Army Pfc. Bradley Manning was sentenced Wednesday to 35 years in prison for giving hundreds of thousands of secret military and diplomatic documents to WikiLeaks in one of the nation’s biggest leak cases since the Pentagon Papers more than a generation ago.
In a brief hearing, military judge Col. Denise Lind didn’t offer any explanation for the sentence she gave Manning, 25. The former intelligence analyst was found guilty last month of 20 crimes, including six violations of the Espionage Act, as part of the Obama administration’s unprecedented crackdown on media leaks.
But the judge acquitted him of the most serious charge, aiding the enemy, an offense that could have meant life in prison without parole.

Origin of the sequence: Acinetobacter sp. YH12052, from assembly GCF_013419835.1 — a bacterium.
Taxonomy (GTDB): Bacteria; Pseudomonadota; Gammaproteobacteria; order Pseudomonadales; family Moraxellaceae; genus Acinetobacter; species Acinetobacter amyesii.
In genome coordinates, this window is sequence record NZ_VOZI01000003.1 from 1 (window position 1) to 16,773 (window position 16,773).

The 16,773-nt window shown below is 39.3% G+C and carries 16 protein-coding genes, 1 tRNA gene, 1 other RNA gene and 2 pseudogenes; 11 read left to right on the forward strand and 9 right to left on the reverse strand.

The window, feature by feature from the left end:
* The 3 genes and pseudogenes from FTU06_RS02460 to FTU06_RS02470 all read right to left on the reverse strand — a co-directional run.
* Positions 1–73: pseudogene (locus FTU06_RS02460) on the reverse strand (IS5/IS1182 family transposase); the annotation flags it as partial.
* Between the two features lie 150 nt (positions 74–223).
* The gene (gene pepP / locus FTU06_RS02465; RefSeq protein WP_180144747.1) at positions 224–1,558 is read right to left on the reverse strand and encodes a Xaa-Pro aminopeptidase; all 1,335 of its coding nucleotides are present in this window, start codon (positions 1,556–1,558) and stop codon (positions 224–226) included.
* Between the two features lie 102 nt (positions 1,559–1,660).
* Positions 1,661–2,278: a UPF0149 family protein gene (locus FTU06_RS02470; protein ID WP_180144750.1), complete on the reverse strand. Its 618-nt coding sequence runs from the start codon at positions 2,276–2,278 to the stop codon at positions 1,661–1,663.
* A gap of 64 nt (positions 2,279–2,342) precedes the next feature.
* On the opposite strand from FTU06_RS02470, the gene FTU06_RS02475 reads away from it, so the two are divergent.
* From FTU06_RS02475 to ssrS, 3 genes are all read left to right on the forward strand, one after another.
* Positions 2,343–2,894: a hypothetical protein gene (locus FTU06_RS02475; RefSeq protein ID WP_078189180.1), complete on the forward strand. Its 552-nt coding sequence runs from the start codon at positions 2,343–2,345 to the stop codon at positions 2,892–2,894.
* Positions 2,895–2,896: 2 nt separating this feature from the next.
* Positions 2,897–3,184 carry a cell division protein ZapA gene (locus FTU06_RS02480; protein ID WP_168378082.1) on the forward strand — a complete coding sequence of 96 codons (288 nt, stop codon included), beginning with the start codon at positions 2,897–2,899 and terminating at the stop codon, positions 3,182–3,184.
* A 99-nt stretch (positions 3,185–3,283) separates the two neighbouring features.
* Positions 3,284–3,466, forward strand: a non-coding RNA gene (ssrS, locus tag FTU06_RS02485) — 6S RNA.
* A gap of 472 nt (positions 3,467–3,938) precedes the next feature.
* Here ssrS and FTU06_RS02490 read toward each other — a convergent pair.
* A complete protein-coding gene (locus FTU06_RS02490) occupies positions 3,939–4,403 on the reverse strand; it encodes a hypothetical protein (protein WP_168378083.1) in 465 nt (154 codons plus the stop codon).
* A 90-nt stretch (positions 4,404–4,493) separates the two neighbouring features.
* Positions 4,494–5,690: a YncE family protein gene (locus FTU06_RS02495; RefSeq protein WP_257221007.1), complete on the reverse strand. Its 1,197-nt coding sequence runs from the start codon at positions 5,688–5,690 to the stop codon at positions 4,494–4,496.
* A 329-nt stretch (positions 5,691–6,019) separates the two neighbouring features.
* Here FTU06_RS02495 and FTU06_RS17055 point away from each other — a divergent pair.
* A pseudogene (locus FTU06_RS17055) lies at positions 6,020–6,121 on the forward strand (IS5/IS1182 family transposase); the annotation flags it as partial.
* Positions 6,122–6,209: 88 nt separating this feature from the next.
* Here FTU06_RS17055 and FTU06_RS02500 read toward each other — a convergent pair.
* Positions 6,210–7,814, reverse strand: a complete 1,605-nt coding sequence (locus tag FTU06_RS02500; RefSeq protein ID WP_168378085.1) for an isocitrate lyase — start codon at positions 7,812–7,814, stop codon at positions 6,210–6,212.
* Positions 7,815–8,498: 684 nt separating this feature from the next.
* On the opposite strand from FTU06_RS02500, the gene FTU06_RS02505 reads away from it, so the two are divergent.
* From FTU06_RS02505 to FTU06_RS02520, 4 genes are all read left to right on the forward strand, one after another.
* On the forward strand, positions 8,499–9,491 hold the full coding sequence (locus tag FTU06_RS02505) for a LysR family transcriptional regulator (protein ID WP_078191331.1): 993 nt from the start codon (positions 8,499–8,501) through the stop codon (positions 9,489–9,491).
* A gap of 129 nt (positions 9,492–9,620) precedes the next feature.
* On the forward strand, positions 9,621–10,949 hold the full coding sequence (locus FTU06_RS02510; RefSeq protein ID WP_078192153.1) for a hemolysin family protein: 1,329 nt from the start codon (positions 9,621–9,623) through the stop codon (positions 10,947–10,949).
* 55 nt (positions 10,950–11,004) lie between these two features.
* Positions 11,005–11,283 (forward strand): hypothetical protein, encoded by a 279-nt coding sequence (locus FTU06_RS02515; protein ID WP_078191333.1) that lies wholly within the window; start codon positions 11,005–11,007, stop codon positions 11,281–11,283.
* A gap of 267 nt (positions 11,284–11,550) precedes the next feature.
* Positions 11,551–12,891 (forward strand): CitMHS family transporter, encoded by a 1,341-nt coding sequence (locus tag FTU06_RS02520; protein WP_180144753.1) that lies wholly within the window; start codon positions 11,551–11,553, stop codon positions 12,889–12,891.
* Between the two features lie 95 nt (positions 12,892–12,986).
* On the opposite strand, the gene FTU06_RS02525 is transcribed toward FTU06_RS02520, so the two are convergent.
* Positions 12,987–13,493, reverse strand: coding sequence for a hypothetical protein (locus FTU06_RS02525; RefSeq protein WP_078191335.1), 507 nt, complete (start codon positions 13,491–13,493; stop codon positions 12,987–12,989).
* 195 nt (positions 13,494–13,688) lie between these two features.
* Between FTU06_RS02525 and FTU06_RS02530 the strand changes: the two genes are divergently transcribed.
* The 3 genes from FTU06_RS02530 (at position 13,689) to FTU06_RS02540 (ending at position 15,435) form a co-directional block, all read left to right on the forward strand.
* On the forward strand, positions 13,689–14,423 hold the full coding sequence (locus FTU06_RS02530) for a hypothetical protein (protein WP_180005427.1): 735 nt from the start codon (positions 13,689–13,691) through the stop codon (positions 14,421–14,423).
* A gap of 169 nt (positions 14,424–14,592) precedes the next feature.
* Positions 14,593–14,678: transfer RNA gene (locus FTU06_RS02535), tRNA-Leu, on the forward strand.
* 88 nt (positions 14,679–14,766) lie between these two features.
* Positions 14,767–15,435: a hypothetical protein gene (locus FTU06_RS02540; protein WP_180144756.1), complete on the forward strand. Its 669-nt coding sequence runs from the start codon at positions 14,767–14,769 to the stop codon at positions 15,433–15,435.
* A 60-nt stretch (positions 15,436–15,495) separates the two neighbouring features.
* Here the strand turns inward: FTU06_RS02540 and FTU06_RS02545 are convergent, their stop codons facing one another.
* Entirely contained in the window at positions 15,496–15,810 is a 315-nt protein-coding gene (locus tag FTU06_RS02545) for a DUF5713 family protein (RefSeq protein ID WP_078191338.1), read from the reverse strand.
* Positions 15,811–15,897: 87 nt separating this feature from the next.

Manning could have gotten 90 years behind bars. Prosecutors asked for at least 60 years as a warning to other soldiers, while Manning’s lawyer suggested he get no more than 25, because some of the documents he leaked will be declassified by then.
The native of Crescent, Okla., digitally copied and released more than 700,000 documents, including Iraq and Afghanistan battlefield reports and State Department cables, while working in 2010 in Iraq.
He also leaked video of a 2007 Apache helicopter attack in Baghdad that mistakenly killed at least nine people, including a Reuters photographer.